Pearl Charles, “Magic Mirror”

Pearl Charles
Magic Mirror
KANINE
7/10

From the sunny streets of Los Angeles (and the worn vinyl grooves of the 1970s) emerges Pearl Charles, a charmingly cosmic songwriter with a flair for luscious hooks. To any modern ear, Charles’ voice and mystical prose seem anachronistic, but that’s part of what makes her so special, especially now. 

At times resembling Fleetwood Mac, at others Bonnie Raitt, Charles’ latest effort, Magic Mirror, is a consistently enjoyable record filled to the brim with youthful interpretations of classic structures. Somehow, Charles manages to pay homage to the heroes of yore (ABBA and Todd Rundgren among them) without appearing derivative or unoriginal. Instead, her latest collection of songs sounds more like a musical mosaic than anything. 

In particular, “Sweet Sunshine Wine” (which plays like a saloon-drowned version of Fleetwood Mac’s “Hold Me”) and “Slipping Away” highlight her mellow voice set against lush instrumentation. Elsewhere, Charles channels Joni Mitchell on the record’s title track while playing it safer on “What I Need” and “Only for Tonight,” the latter of which plays like a spiritual sequel to “Dancing Queen.”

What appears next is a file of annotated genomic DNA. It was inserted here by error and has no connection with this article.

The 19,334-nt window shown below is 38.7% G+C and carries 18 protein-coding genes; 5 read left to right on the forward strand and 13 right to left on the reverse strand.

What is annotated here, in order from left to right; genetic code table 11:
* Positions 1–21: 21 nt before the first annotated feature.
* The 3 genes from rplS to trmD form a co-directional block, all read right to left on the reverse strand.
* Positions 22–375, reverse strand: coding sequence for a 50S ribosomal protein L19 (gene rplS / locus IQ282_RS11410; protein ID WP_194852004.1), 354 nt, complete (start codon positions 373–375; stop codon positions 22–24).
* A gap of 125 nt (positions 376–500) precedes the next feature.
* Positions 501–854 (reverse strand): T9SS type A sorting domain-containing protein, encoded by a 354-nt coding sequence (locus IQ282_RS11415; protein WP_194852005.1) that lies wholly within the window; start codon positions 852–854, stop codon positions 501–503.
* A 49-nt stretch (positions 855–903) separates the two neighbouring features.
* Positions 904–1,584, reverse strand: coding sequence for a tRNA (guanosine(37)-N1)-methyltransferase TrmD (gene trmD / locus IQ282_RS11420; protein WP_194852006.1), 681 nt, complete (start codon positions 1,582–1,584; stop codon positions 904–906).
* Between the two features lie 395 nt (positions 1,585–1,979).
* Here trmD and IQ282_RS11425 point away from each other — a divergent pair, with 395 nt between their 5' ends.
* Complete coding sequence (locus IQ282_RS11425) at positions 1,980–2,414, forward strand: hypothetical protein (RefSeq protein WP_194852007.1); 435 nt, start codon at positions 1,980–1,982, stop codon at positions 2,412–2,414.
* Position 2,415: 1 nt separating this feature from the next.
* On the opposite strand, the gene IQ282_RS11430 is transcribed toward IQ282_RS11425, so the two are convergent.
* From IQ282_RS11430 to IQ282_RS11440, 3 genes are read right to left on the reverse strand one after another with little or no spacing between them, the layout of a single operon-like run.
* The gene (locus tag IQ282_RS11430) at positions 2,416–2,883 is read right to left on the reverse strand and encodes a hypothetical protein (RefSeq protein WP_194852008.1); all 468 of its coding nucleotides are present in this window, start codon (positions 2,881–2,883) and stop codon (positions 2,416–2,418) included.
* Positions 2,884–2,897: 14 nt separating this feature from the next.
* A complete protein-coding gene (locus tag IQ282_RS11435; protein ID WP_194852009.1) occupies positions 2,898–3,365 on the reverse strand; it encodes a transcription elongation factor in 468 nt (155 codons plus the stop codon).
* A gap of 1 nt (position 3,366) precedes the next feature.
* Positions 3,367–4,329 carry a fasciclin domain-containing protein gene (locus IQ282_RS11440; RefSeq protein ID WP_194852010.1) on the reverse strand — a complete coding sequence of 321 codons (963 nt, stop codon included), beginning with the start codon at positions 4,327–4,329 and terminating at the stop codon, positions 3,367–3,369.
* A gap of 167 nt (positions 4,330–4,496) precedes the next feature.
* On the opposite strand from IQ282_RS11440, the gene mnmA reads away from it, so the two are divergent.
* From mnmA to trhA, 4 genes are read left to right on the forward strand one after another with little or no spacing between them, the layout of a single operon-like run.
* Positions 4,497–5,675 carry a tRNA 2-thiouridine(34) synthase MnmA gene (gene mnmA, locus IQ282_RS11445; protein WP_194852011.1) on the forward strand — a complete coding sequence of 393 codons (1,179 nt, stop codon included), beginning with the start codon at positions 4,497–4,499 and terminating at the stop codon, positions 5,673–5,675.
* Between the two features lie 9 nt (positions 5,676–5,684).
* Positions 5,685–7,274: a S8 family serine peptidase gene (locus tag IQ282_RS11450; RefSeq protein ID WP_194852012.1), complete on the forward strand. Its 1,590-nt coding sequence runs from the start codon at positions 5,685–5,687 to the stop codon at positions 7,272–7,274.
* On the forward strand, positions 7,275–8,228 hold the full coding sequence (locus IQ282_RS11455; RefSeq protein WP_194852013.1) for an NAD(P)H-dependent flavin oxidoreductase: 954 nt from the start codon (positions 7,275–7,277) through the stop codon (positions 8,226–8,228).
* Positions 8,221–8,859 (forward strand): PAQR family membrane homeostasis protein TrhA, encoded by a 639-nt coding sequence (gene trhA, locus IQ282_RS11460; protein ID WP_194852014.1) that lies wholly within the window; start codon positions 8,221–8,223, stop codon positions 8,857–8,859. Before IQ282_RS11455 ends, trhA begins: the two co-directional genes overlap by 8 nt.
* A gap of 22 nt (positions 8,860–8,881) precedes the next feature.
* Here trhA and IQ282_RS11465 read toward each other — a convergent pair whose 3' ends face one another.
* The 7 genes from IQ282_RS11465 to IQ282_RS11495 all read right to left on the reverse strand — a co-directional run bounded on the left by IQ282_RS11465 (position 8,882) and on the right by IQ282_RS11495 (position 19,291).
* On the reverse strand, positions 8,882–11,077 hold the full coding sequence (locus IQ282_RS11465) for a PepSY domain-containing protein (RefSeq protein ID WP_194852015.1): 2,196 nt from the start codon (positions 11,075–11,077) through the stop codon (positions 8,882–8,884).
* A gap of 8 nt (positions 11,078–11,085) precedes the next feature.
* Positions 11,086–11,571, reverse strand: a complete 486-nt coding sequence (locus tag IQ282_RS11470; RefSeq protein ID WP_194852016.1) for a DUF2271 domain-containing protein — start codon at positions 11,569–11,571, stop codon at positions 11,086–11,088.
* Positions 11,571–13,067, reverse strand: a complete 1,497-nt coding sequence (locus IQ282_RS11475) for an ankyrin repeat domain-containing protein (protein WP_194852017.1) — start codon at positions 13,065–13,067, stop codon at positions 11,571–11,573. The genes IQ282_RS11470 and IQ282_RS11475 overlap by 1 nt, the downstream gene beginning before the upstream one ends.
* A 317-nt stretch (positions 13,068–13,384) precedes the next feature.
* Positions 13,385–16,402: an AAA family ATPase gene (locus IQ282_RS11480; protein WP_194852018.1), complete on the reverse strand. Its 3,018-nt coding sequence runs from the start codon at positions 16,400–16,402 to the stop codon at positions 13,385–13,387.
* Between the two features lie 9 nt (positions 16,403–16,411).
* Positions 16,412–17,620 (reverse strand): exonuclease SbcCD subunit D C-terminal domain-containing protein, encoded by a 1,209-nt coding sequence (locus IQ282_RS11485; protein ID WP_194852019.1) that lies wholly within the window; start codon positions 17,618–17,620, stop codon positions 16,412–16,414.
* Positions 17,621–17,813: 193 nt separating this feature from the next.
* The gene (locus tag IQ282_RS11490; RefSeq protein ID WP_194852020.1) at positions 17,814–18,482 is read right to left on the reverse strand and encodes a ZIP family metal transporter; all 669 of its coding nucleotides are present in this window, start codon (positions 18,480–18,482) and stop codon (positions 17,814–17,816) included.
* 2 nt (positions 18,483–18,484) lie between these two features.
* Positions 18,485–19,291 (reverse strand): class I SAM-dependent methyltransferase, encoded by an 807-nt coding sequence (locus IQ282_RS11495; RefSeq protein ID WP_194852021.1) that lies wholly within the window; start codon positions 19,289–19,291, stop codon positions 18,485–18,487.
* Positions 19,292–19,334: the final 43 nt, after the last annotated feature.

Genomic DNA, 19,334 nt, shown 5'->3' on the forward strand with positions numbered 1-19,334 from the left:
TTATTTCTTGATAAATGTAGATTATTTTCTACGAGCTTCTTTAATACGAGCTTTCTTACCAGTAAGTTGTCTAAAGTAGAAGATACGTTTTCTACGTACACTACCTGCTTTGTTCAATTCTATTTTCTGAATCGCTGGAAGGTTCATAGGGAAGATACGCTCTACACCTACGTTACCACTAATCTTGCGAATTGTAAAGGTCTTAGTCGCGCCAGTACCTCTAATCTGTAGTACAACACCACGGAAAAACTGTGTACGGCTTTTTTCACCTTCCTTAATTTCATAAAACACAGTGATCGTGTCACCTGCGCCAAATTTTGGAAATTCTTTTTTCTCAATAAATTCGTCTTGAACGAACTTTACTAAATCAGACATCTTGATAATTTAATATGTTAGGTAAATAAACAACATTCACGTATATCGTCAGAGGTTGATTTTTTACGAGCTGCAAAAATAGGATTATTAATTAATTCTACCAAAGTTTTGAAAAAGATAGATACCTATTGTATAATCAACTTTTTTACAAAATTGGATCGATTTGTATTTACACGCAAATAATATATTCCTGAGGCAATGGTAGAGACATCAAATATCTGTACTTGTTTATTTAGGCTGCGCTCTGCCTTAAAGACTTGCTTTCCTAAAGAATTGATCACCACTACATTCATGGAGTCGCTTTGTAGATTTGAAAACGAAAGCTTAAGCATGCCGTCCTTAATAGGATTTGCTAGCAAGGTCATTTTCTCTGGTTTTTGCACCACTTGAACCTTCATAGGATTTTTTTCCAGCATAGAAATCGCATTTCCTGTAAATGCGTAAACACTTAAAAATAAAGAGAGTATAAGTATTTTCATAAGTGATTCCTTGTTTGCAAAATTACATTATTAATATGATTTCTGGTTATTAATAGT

In addition to the typical bubblegum rhythm section one expects from a record of this genre, Charles integrates a purring pedal steel guitar and warbly keyboard pads to lengthen her sonic reach, both courtesy of Michael Rault. The instrumental assortment is by no means groundbreaking, but it is, if nothing else, a slight expansion on what’s expected. 

Lyrically, Charles’ narratives aren’t always engaging. On “Take Your Time,” for instance, the chorus boasts some catchy lines that are repeated just one time too many. It is, after all, a poppier record, so some lyrical dwelling is to be expected, but its prevalence was occasionally disappointing. Still, this is hardly a factor that limits the impact of Charles’ songwriting; even if the lyrics are to be taken as melodic placeholders, the contours within which they exist are pleasant enough not to be wholly hinged on their associated words. 

After all is said and done, Magic Mirror is an excellent exhibition of Pearl Charles’ simplistic songwriting that features divine arrangements with gorgeous vocal performances. Though releasing in January, it could easily be a perfect summer album that fits into a California summer afternoon. Either way, Charles’ rich and buoyant optimism is just what the world needed after a dark year. It’s more than just fun, it’s downright delightful.

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